Let’s talk about fusion fuels in relation to the recent discussion of building a spacecraft engine. A direct fusion drive (DFD) system using magnetic mirror technologies is, as we saw last time, being investigated at the University of Maryland in its Centrifugal Mirror Fusion Experiment (CMFX), as an offshoot of the effort to produce fusion for terrestrial purposes. The initial concept being developed at CMFX is to introduce a radial electric field into the magnetic mirror system. This enhances centrifugal confinement of the plasma in a system using deuterium and tritium as fusion fuel.
Out of this we get power but not thrust. However, both UMD’s Jerry Carson and colleague Tom Bone told the Interstellar Research Group’s Montreal gathering that such a reactor coupled with a reservoir of warm plasma offers prospects for in-space propulsion. Alpha particles (these are helium nuclei produced in the fusion reaction) may stay in the reactor, further energizing the fuel, or they can move upstream, to be converted into electricity by a Standing Wave Direct Energy Converter (SWDEC). A third alternative: They may move downstream to mix with the warm plasma, producing thrust as the plasma expands within a magnetic nozzle.
Image: The fusion propulsion system as shown in Jerry Carson’s presentation at IRG Montreal. Thanks to Dr. Carson for passing along the slides.
We also know that fusion fuel options carry their own pluses and minuses. We can turn to deuterium/deuterium reactions (D/D) at the expense of neutron production, something we have to watch carefully if we are talking about powering up a manned spacecraft. The deuterium/tritium reaction (D/T) produces even more neutron flux, while deuterium/helium-3 (D/He3) loses most of the neutron output but demands helium-3 in abundances we only find off-planet. Tom Bone’s presentation at Montreal turned the discussion in a new direction. What about hydrogen and boron?
Here the nomenclature is p-11B, or proton-boron-11, where a hydrogen nucleus (p) collides with a boron-11 nucleus in a reaction that is aneutronic and produces three alpha particles. The downside is that this kind of fusion demands temperatures even higher than D/He3, a challenge to our current confinement and heating technologies. A second disadvantage is the production of bremsstrahlung radiation, which Bone told the Montreal audience was of the same magnitude as the charged particle production.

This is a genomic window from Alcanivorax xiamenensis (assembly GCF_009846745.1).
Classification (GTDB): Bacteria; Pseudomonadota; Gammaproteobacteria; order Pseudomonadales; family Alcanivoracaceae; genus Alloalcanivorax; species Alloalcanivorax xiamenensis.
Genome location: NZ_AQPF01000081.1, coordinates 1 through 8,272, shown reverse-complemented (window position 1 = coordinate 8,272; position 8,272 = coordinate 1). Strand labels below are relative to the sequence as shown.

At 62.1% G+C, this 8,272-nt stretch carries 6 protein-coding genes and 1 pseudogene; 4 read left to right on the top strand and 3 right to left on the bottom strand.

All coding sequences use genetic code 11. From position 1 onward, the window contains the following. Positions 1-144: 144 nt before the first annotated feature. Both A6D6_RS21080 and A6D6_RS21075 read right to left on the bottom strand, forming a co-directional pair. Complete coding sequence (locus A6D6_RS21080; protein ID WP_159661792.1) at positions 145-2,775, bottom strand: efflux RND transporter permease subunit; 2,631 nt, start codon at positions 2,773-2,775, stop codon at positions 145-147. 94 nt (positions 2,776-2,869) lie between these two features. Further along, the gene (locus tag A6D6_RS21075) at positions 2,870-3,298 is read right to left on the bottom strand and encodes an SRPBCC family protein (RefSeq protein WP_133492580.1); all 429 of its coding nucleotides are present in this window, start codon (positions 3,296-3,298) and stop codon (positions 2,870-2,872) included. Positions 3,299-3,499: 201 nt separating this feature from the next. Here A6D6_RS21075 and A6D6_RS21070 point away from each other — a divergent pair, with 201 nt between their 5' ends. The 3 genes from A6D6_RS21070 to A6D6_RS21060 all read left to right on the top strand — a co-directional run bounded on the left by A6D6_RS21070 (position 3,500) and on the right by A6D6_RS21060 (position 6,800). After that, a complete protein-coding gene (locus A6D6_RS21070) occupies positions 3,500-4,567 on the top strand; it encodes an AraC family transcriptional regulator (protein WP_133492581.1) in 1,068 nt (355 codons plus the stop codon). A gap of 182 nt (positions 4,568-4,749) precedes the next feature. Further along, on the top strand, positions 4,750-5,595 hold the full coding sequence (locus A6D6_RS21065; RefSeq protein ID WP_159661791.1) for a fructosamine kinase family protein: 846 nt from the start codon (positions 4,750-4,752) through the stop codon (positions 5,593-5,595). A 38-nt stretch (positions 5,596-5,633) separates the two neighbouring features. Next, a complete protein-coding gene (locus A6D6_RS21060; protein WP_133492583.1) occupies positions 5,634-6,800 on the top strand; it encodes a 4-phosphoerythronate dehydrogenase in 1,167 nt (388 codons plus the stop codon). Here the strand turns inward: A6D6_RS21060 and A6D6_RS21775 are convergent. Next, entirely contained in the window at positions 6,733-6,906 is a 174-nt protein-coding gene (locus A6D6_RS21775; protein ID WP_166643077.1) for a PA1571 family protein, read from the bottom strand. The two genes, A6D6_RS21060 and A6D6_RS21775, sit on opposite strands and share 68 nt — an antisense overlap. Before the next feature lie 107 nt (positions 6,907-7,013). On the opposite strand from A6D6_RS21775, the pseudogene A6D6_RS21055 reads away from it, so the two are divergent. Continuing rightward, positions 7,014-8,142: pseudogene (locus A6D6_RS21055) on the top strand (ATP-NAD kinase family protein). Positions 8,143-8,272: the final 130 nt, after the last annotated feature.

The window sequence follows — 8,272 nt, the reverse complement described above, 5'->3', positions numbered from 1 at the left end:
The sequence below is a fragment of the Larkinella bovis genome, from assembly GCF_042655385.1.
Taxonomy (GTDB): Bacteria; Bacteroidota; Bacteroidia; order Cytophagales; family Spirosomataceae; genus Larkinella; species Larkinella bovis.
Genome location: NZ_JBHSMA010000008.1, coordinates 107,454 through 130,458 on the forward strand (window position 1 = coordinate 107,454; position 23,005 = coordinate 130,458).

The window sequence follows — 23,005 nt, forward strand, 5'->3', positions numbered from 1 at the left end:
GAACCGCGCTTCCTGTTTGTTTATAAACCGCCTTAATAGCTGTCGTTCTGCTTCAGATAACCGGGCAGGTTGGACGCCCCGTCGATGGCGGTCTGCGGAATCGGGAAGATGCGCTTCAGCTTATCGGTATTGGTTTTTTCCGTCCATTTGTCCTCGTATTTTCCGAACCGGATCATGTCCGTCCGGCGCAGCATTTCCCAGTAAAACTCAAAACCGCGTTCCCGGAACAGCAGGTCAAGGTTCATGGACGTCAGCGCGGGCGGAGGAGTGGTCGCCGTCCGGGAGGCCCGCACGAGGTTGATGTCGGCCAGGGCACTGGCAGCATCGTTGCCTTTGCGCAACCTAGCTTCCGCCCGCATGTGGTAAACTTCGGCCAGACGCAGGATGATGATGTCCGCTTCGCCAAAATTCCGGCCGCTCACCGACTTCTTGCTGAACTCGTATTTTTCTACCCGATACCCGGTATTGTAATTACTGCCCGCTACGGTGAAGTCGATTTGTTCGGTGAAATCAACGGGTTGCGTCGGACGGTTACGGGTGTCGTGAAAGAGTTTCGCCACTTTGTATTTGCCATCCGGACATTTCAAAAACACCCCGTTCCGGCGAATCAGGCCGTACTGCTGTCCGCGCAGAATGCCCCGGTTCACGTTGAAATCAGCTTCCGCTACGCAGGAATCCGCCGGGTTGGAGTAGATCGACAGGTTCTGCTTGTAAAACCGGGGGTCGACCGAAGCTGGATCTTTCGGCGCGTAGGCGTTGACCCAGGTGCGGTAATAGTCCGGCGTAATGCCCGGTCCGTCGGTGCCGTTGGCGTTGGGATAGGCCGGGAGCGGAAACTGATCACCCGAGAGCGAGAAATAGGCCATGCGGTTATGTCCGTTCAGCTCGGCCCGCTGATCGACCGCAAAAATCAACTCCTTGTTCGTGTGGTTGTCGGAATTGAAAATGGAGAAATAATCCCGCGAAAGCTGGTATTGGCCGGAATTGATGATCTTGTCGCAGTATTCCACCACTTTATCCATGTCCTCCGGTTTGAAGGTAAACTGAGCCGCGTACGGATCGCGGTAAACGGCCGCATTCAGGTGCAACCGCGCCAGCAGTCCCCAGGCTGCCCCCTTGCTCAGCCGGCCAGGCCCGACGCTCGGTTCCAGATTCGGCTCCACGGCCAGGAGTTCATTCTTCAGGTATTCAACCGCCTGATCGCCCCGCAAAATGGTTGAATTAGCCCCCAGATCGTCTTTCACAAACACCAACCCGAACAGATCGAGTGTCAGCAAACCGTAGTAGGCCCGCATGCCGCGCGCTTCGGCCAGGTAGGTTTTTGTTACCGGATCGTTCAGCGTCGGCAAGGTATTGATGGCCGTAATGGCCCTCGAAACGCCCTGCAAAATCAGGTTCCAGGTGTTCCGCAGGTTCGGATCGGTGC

The German word ‘bremsen’ means ‘to brake,’ hence ‘bremsstrahlung’ means ‘braking radiation,’ a reference to the X-ray radiation produced by a charged particle when it is decelerated by its encounter with atomic nuclei. So p-11B becomes even more problematic as a fuel, given the fact that boron has five electrons, creating a fusion plasma that is a lively place indeed. Bone’s notion is to take this otherwise crippling drawback and turn it to our advantage by converting some of the bremsstrahlung radiation into usable electricity. To do this, it will be necessary to absorb the radiation to produce heat.
Bone’s work at UMD focuses on thermal energy conversion using what is called a thermionic energy converter (TEC), which can convert heat directly into electricity. He pointed out that TECs are a good choice for space applications because they offer low maintenance and low mass coupled with high levels of efficiency. TECs operate off the thermionic emission that occurs when an electron can escape a heated material, a process Bone likened to ‘boiling off’ the electron. An emitter and collector in the TEC thus absorb the heat from the bremsstrahlung radiation to produce electricity.
Image: A screenshot from Dr. Bone’s presentation in Montreal.
I don’t want to get any deeper in the weeds here and will send you to Bone’s presentation for the details on the possibilities in TEC design, including putting the TEC emitter and collector in tight proximity with the air pumped out between them (a ‘vacuum TEC’) and putting an ionized vapor between the two (a ‘vapor TEC’). But Bone is upfront about the preliminary nature of this work. The objective at this early stage is to create a basic analytical model for p-11b fuel in a propulsion system using TECs to convert radiation into electricity, with the accompanying calculations to balance power and efficiency and find the lowest bremsstrahlung production for a given power setting.
The scope of needed future work on this is large. What exactly is the best ratio of hydrogen to boron in this scenario, for one thing, and how can the electric and magnetic field levels needed to light this kind of fusion be reduced? “It’s not an easy engineering problem,” Bone added. “It’s certainly not a near-term challenge to solve.”
True enough, but it’s clear that we should be pushing into every aspect of fusion as we learn more about confining these reactions in an in-space engine. Experimenting with alternate fusion fuels has to be part of the process, work that will doubtless continue even as we push forward on the far more tractable issues of deuterium/tritium.